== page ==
Tacoma City Council is set to have a first reading on Tuesday of city rules governing the “seed-to-smoke” regulations of retail marijuana production and sales.
The action follows a public hearing this week and the release of draft interim regulations earlier this month that largely mirror state rules issued by the Washington State Liquor Control Board.
Marijuana growing and processing operations will be allowed in the city’s tideflats, the Nalley Valley and heavy industrial zones. Retail sales will be allowed in all commercial and mixed-use zones that allow other retail operations, as long as they are not located within 1,000 feet of schools, parks, playgrounds, day care centers, transit centers, drug treatment centers, jails or courthouses. That pretty much leaves parts of Westgate, areas around the Tacoma Mall, strips of 6th Avenue and Marine View Drive for possible retail locations for up to eight marijuana stores allocated to the city by state regulators.
Pierce County will have up to 31 retail stores, with eight in Tacoma, based on its population. Puyallup and Lakewood can have up to two stores, while Bonney Lake and University Place would get one. The remaining 17 will be licensed around the rest of county and smaller towns. The actual number, however, might be higher if medical marijuana dispensaries are tallied into the mix, since they are not covered by the recreational, retail regulations. At least not yet.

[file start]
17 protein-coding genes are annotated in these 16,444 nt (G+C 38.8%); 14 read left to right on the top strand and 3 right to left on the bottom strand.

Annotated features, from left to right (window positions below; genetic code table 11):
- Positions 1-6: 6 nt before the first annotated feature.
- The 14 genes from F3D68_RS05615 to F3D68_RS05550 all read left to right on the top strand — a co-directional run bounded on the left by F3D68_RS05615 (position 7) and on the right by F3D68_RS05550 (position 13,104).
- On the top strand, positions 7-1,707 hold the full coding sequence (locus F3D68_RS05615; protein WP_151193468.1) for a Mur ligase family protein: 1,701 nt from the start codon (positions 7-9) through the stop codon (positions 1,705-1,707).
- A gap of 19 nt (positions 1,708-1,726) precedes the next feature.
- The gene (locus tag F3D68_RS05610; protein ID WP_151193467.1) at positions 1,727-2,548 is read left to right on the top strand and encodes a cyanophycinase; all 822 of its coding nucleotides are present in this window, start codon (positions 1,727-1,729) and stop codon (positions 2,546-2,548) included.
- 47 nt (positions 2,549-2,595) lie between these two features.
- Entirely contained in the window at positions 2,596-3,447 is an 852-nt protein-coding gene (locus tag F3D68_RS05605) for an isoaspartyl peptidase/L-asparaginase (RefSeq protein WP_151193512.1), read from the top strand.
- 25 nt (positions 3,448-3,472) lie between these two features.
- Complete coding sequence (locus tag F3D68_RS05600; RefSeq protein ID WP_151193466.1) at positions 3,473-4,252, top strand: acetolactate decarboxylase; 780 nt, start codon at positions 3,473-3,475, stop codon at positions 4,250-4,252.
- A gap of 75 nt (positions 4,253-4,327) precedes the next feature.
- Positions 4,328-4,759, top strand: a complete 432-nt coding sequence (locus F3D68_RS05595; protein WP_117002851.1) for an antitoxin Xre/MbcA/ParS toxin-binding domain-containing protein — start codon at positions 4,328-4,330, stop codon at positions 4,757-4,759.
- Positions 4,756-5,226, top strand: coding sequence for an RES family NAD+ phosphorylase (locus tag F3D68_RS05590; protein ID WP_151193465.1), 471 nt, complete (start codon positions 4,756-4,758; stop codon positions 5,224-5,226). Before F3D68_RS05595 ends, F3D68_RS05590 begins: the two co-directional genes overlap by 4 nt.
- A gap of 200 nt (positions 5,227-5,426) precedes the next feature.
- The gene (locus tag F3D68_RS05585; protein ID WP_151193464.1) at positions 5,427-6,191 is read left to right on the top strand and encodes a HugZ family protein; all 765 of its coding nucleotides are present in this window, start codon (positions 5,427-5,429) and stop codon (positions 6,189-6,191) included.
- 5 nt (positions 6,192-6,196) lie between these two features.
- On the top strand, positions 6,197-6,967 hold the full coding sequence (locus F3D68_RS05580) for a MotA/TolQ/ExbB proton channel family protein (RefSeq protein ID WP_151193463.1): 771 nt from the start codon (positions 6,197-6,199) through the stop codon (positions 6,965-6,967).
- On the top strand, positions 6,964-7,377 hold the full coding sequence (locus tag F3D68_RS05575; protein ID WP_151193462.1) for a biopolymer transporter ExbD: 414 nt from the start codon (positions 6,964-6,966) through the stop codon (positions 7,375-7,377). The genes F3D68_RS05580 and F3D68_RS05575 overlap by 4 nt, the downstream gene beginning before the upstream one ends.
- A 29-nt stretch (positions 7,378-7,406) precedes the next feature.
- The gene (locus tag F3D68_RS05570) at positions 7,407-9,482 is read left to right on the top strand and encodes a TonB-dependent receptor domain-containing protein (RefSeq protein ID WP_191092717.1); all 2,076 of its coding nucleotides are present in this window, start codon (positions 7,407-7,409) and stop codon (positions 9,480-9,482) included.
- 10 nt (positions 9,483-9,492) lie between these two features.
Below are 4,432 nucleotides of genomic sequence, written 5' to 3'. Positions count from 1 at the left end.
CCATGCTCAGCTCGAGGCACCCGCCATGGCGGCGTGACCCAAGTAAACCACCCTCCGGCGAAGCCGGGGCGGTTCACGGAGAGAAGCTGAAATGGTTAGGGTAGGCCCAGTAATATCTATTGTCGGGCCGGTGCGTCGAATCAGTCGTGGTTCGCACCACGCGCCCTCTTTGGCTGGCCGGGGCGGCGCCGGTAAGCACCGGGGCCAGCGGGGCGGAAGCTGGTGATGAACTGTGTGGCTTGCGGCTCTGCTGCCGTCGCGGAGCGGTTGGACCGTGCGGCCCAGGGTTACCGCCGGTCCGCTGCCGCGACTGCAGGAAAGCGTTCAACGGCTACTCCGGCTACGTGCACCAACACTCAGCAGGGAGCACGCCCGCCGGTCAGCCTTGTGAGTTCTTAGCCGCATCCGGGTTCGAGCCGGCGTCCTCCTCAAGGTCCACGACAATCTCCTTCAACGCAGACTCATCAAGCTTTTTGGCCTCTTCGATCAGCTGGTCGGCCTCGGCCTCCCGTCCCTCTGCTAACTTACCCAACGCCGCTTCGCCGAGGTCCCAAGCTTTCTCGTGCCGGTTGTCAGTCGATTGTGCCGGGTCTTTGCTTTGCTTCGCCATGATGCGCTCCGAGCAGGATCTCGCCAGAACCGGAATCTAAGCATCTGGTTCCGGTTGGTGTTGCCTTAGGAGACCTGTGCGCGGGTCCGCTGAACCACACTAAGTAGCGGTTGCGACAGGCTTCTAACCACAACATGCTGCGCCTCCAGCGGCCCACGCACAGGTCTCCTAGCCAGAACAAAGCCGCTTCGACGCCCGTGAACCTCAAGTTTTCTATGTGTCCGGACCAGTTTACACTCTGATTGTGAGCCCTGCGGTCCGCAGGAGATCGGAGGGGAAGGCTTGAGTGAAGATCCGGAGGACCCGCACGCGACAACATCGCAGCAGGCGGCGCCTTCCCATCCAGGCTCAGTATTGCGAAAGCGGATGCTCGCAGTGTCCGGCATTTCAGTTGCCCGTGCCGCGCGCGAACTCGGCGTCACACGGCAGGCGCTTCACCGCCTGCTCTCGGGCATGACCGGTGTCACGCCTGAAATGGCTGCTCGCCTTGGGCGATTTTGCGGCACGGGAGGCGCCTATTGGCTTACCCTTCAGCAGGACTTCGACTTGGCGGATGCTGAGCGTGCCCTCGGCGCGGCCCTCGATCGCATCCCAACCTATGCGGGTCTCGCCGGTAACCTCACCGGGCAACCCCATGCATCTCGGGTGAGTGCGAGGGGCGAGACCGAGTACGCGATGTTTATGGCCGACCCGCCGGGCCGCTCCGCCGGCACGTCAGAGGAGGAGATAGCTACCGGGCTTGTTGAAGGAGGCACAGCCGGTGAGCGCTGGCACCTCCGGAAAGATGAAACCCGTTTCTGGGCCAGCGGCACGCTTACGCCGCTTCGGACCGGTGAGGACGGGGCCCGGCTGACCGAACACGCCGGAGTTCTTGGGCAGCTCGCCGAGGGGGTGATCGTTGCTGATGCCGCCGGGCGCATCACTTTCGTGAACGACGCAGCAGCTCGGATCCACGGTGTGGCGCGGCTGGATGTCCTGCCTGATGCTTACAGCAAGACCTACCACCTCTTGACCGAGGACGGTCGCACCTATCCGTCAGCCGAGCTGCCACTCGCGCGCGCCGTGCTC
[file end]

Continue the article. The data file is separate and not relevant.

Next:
Medical dispensaries are operating on shifting legal ground that might see a merging of the retail and medical rules during the next legislative session. Medical dispensaries might also see their market dry up with one-time patients simply shifting to retail stores rather than seek prescriptions for their medical marijuana products.
“The market might take care of itself,” Mayor Marilyn Strickland said.
The city aims to strike a balance between controlling recreational production and retail sales for tax collection purposes, and providing easy access for patients who seek treatment for a host of medical issues. The city also wants to avoid clusters of retail stores in “green districts.”
The need for marijuana rules comes after voters opted to legalize recreational marijuana with the passage of Initiative 502 last fall. The 25 percent tax on marijuana sales will be split between the state’s general fund and educational spending. The city will receive its standard portion of the sales and B&O taxes associated with the emerging industry that is projected to support some 300 to 400 local jobs. Even with the state tax on marijuana in licensed retail stores, prices are expected to be about $10 to $12 a gram. That is roughly the street price on the illegal market, without the quality and production oversights.
Business licenses will be accepted in November and will likely be issued after the first of the year after state and local reviews of the applications.
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